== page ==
All the way back in February 2023, the Internet was briefly aflutter with the news that one of the largest publishing corporations in the world had decided to update some of the nastier language found in beloved children's books by noted anti-Semite and general prick Roald Dahl. To some, this was a clear act of "censorship" — of sensitive snowflakes retroactively inventing offenses to classical works, just as they had "done" to Dr. Seuss. To others, this was very clearly a publishing-based PR initiative designed to bring attention (and sales) to a typically-evergreen IP (just as they had done to Dr. Seuss).
I doubt as many pundits will be decrying similar changes made to the work of the acclaimed anarchist feminist sci-fi author Ursula LeGuin. As LeGuin's son and literary executor Theo Downes-LeGuin explained in a recent article for LitHub, the estate is preparing to publish new editions of her Catwings book series, and was faced with a predicament of exactly 4 words that occur exactly 7 times across 3 books: "lame," "queer," "dumb," and "stupid."
This might make some people do a double take. Certainly, those words can't be comparable to Seuss's orientalist caricatures, or Dahl's, well, everything? But they technically all rooted in some sort of marginalization. And as Downes-LeGuin noted, his mother had an established history of updating her own work — for example, changing the default pronouns of the genderfluid aliens in The Left Hand of Darkness from the original universal "he."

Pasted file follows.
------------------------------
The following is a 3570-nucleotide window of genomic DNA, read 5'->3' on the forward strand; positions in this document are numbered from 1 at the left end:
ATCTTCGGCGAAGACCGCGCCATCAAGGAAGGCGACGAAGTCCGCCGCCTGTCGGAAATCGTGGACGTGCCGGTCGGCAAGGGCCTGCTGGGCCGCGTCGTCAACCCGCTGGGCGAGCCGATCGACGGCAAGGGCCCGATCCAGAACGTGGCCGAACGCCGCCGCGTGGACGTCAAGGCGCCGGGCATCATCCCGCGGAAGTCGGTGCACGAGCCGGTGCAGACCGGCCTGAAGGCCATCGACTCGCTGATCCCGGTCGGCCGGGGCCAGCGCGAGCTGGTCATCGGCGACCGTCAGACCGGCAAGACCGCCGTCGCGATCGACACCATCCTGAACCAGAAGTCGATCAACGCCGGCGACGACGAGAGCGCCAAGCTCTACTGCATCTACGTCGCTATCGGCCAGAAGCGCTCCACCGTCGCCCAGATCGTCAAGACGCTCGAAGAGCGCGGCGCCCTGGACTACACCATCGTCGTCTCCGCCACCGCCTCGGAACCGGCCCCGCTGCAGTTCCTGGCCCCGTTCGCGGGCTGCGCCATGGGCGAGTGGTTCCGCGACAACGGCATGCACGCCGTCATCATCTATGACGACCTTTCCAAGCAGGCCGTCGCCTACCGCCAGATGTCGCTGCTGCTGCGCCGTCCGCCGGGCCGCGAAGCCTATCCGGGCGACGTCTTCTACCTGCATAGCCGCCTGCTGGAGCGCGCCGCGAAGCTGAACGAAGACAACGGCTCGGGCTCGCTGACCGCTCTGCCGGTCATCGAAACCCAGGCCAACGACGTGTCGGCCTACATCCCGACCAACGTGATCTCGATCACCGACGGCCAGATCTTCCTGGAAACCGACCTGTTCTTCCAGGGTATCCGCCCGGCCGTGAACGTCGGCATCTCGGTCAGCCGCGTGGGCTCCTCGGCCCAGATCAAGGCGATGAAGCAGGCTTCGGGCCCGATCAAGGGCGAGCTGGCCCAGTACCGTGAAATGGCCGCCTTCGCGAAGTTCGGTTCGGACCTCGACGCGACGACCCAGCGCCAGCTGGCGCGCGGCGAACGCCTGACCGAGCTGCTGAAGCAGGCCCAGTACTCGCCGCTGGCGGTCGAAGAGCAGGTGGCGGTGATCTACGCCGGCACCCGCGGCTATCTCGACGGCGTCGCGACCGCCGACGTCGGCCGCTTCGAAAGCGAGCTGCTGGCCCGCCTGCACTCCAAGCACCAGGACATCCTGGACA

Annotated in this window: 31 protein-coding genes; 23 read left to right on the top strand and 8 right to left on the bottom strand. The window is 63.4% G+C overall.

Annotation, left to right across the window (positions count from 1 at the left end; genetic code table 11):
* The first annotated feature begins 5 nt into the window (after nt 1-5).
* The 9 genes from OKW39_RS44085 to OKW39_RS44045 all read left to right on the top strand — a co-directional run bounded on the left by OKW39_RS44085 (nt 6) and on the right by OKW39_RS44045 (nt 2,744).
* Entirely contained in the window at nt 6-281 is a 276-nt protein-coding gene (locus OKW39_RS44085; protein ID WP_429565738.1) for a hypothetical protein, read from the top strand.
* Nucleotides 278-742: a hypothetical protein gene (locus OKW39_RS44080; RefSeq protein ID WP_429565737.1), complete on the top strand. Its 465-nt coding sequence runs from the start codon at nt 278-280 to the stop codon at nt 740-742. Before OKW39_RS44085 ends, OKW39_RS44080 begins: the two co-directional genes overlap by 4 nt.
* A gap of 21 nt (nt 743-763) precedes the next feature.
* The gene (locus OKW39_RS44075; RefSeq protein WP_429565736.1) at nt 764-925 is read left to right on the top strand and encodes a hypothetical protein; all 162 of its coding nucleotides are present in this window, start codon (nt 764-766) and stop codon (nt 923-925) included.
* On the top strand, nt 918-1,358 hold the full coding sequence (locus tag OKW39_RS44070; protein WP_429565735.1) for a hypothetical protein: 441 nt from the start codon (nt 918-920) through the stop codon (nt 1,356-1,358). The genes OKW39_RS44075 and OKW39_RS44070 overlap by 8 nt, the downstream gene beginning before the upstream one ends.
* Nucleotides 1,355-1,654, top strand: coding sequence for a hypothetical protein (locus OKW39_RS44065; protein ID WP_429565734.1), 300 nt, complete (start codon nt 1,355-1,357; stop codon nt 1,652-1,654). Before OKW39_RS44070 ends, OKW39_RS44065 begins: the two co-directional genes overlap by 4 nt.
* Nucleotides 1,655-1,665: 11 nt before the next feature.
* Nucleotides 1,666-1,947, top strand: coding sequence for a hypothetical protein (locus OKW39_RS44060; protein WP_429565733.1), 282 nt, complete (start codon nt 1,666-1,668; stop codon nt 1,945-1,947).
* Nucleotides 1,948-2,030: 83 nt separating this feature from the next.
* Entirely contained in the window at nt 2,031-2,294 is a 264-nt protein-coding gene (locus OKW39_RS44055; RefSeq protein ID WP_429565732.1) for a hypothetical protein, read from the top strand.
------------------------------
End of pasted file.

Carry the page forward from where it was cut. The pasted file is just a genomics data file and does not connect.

After deep breaths, and with Ursula's own revisionism in mind, I contacted a disability rights attorney, a youth literature consultant, a racial educator, and some kids. My advisory group leaned toward change but was not in consensus. I genuinely didn't know what my mother would have decided. But she left me a clue: a note over her desk asking, "Is it true? Is it necessary or at least useful? Is it compassionate or at least unharmful?"
I like to think that truth and compassion are immutable even as the language we use to express them changes. But cultural constructs of harm are mutable; we frequently revise our definition of what's harmful to whom, how it is spoken of, and who gets to do the speaking. My mother's note tipped me toward changing her words. I found substitutes that would retain the original meaning and cadence, and stipulated to the publisher that the new editions would note that the text had been revised.
"Is it true? Is it necessary or at least useful? Is it compassionate or at least unharmful?" I think that's a pretty good guiding principle for language and art in general. And at the very least, a strong argument for righting past mistakes, however unintentional they were. As Downes-LeGuin notes, it's a very, very different circumstance from Dahl.
Why I Decided to Update the Language in Ursula K. Le Guin's Children's Books [Theo Downes-Le Guin / LitHub]